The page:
Kaz Ohno, an English speaking journalist employed by Fuji TV picked me up at 9, Louisa Merino and Riley Morton arrived almost at the same time. Louisa is a documentary maker from Fairfield, Iowa where I live.  Riley is  a photographer  from Seattle who will work his camera magic at the planned ceremony.
We loaded their film equipment into the trunk of Kaz’s rental car and headed towards a small Temple in Tokyo where members of the of the Yamakawa family have been buried for generations. Taro had passed away in 2012 at the age of 87. Sara would meet us there at 9:45.
The Temple was in a neighborhood of small, two and three story homes and apartments on a very narrow road. Two cars could not pass each other without one stopping and juggling for space. Kaz struggled backing into the allotted parking space off of the street after the three of us got out of the car.
We were the first to arrive. I walked quietly into the open door of a waiting room and felt the silence of the interior. It always amazes me that such an orderly feeling can exist in such a bustling area of active people.
Mr. Ishida of Fuji TV and his crew arrived on schedule. Sara was on time too. The two of us walked ahead of the TV people, Sara carried a large wooden bucket of water and a long handled wooden ladle. I held a metal container of wrapped stems of burning incense. We walked the narrow path through the shrines to the rear of the Temple grounds and stopped and stood in front of Taro’s family burial place.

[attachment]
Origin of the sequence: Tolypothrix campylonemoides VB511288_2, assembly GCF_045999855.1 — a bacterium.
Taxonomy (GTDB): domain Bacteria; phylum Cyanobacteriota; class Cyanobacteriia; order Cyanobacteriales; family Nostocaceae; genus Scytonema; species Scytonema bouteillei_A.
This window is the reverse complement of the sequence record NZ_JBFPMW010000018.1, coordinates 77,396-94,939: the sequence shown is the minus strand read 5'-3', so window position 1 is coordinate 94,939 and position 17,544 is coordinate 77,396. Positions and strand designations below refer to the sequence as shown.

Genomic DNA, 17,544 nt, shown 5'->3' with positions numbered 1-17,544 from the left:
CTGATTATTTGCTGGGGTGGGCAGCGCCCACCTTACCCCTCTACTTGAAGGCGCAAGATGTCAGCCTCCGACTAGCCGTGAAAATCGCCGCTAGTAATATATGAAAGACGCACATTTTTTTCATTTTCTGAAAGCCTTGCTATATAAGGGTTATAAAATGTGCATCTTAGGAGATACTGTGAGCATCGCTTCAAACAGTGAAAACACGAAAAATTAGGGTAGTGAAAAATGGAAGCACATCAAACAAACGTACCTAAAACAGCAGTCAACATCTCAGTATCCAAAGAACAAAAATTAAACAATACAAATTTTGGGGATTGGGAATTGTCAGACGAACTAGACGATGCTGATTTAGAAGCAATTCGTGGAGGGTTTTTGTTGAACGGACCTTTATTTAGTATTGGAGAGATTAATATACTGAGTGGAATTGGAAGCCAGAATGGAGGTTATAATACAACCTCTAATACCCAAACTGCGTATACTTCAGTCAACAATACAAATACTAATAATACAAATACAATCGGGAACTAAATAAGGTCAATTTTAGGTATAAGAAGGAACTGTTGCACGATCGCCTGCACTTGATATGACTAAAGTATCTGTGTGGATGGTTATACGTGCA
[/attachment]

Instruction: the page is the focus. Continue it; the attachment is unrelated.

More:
Sara and I stood silently facing the Japanese inscription. She was handed a bouquet of flowers and she placed them in a container, bowed slightly, placed her hands together and remained still. I followed her every gesture. After a few moments of silence she pulled a ladle full of water out of the bucket and slowly spilled the water onto the marble levels of the shrine. She nodded to me and I repeated what she had done. Then we each placed one the burning incense rolls into the slots on the base of the grave marker. We remained silent and prayer like for several minutes. Tears slowly welled in her eyes. I too felt the love of her grandfather and my friend, Taro Yamakawa.

In prayer & remembrance.